Guiding Students to Be Independent Learners

“In the quickly evolving workplace and at a time when graduates are competing for jobs and careers with others around the world, the capacity to change rapidly and apply new skills is paramount. Bottom line: Learning how to learn is a game changer in the global knowledge economy, and it’s never too early to teach students how to begin to learn more independently.”

Donna Wilson and Marcus Conyers share three strategies for helping students become self-motivated and take charge of their learning.

Teach Them to Make a Life

We Should Educate Hearts and Minds

Magic Johnson: Kids Need Help, Hope, and Support

Every Child Deserves a Champion

Parents and Teachers: Don’t Get Distracted

Girl Power #CoolVideo

There is so much I love about this.

  • Her confidence and determination are endearing.
  • That’s a cool backyard playground.
  • Way to upcycle.
  • I wish we had a Christmas tree corner.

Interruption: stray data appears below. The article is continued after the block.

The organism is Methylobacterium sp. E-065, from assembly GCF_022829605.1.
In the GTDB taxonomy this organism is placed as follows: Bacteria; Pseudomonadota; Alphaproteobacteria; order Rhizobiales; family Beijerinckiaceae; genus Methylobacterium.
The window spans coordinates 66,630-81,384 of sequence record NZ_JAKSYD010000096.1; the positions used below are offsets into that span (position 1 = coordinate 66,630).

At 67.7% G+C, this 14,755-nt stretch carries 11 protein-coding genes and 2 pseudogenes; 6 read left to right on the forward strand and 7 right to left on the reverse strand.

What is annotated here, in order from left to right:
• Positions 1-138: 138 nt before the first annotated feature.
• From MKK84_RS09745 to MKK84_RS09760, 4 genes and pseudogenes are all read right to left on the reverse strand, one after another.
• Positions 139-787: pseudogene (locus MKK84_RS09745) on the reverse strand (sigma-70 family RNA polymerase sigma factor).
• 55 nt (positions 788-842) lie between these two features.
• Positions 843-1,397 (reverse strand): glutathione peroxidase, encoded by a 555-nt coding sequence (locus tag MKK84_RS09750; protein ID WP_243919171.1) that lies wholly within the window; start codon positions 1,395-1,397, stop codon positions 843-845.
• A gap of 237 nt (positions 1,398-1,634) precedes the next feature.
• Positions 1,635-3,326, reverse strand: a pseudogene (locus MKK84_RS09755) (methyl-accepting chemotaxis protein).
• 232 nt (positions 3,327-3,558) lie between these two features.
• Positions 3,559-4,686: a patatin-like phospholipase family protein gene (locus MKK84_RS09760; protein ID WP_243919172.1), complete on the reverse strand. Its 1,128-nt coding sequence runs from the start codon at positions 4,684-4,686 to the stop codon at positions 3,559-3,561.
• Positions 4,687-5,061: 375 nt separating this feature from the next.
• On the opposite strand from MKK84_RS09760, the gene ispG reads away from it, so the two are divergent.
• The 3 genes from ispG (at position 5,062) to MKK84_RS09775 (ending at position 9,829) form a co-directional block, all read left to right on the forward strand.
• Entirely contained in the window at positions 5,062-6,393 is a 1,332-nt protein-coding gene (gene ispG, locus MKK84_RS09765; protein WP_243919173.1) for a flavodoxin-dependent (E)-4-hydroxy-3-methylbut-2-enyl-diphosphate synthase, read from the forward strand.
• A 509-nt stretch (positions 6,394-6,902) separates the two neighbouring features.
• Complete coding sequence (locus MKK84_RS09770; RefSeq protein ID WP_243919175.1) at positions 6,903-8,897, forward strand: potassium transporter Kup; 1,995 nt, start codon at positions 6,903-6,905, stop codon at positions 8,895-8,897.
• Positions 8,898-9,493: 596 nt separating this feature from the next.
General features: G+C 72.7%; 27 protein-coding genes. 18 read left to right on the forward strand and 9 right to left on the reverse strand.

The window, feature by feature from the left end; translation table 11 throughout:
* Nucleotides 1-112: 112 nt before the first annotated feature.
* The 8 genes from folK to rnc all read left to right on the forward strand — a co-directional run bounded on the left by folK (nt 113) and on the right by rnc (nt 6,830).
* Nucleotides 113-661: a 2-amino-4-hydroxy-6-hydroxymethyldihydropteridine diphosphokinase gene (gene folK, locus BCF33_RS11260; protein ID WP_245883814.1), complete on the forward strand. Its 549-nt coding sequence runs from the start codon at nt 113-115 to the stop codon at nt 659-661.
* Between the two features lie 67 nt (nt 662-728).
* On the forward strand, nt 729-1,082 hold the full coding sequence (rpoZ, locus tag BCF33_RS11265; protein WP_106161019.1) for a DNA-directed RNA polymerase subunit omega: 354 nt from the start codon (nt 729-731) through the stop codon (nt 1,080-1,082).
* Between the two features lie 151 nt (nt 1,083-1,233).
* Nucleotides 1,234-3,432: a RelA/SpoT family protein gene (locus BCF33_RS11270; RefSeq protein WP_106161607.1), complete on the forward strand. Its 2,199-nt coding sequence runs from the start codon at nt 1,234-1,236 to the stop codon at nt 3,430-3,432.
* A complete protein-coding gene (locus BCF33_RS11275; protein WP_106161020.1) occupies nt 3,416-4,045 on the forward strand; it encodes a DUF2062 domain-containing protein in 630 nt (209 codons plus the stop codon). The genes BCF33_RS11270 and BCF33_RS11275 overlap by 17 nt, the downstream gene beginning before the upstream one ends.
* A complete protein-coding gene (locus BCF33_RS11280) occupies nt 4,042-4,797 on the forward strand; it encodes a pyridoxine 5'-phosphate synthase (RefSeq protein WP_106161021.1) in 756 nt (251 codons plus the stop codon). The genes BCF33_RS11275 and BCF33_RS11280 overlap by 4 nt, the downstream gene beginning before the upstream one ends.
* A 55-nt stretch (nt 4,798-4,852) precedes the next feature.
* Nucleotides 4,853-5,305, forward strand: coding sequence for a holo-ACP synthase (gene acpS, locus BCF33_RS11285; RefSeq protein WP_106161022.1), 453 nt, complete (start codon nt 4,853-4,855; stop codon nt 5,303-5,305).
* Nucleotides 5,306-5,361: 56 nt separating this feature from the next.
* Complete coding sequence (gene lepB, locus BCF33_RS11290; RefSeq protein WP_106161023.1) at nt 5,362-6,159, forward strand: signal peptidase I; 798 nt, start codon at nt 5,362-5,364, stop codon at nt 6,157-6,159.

• What a well done video.
  • This is a cool spoof of ANW.
  • Clever incorporation of the stuffed animals.

HT: Ginger Lewman

Building the Future: Tinkering and Playful Learning

The following is an excerpt from an article in The Journal by Mike McGalliard and Anne Wintroub. It’s too good not to share. I encourage educators and parents to read and consider the ideas and recommendations presented in the full article.

“Educators and business leaders have more in common than it may seem. Teachers want to prepare students for a successful future. Technology companies…have a vested interest in developing a workforce with the STEM skills needed to grow the company and advance the industry. How can they work together to achieve these goals? Play may [be] the answer.

“We’ve assumed that focusing on STEM skills, like robotics or coding, are important, but the reality is that STEM skills are enhanced and more relevant when combined with traditional, hands-on creative activities. This combination is proving to be the best way to prepare today’s children to be the makers and builders of tomorrow. That is why technology companies are partnering with educators to bring back good, old fashion play.

“In fact many experts argue that the most important 21st century skills aren’t related to specific technologies or subject matter, but to creativity; skills like imagination, problem-finding and problem-solving, teamwork, optimism, patience and the ability to experiment and take risks. These are skills acquired when kids tinker. ” — The Journal

Sources: Image 1, Image 2